Ex Czech PM in crosshairs of French money laundering probeReading Time: 2 minutes
The French prosecutor’s office has opened a money laundering investigation into Andrej Babis’s purchase of luxury property in France through a number of offshore companies, Le Monde reported.
The Slovak-born oligarch became prime minister of Czechia in 2017 but was voted out of office last October after his “anti-system” party ANO (“Action by Discontented Citizens”) narrowly lost the national election after a campaign during which he was dogged with corruption allegations.
However Babis is currently touring the country, campaigning for the 2023 presidential election, although he has not yet declared his candidacy.
Now Le Monde has revealed that the French Central Office for the Fight against Corruption and Financial and Fiscal Offences has for the last six months been investigating Babis’s complex series of financial transactions in connection with his 2009 property purchases in Mougins, south-east France.
The largest journalistic leak of all time, the Pandora Papers, showed that Babis’ US company took out a EUR 15mn loan from a Babis owned, British Virgin Islands-registered company to fund the transaction.
The properties, including a chateau used as summer residence on a three-hectare plot, were then purchased for EUR 14mn by a Monaco-based company owned by an offshore entity in the US.
In 2016 and 2018, the former Czech prime minister transferred the property to another entity he owns to his wife, who transferred them back to his holding company that day.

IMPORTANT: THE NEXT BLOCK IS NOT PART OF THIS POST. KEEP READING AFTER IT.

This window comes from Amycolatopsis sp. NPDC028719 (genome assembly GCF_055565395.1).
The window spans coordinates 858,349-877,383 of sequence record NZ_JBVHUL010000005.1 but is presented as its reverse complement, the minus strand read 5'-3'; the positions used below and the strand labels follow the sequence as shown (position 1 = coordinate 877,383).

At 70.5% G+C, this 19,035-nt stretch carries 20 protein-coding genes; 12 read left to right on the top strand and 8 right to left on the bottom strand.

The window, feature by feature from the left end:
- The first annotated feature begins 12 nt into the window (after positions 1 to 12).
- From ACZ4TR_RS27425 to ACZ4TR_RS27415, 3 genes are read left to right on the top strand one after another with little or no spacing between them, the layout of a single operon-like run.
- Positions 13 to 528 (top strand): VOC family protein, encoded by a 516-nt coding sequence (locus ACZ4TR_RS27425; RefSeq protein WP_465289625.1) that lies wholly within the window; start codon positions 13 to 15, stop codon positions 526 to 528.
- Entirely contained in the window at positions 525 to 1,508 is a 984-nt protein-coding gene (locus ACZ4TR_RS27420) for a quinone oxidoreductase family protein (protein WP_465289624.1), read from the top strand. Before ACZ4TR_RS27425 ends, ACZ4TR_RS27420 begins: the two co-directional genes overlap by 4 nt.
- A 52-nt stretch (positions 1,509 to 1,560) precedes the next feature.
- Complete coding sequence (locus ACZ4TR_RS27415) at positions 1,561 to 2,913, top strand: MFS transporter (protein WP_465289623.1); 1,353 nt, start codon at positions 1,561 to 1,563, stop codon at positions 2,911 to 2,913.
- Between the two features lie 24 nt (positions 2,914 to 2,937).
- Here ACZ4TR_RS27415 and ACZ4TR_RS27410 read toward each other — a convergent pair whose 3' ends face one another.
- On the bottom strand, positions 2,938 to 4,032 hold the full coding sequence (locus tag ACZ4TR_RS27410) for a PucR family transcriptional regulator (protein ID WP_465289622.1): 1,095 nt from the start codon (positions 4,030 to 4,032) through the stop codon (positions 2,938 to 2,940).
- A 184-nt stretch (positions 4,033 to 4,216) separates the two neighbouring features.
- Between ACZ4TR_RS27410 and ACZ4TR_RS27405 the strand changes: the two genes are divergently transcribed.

However, according to a bill of sale “paid in cash” obtained by Le Monde, the purchase of the properties in Mougins did not mention the loan agreements in the official French documents.
Czech journalists failed to find any trace of these assets in Babis’s official wealth declaration after his election to parliament in 2013. As the purchase of the French properties were made in 2009, the probe may be statute-barred.
Babis’s political rivals responded to the report. Marketa Pekarova Adamova, leader of coalition party TOP 09, wrote: “Andrej Babis is haunted by one scandal after another and is unable to draw political accountability from it. Fortunately, he no longer represents us internationally anymore.”
Babis protested his innocence in response to the report. “I can say that the whole 2009 transaction took place according to the law. It was done by lawyers on the recommendation of the estate agency. The money I sent there was mine and it was taxed,” he told state broadcaster Czech Television.
Babis, who is fifth on Czechia’s Rich List, is also accused of having benefited from EUR 2mn of European funds earmarked for SMEs and will appear in court in connection with this case on September 12.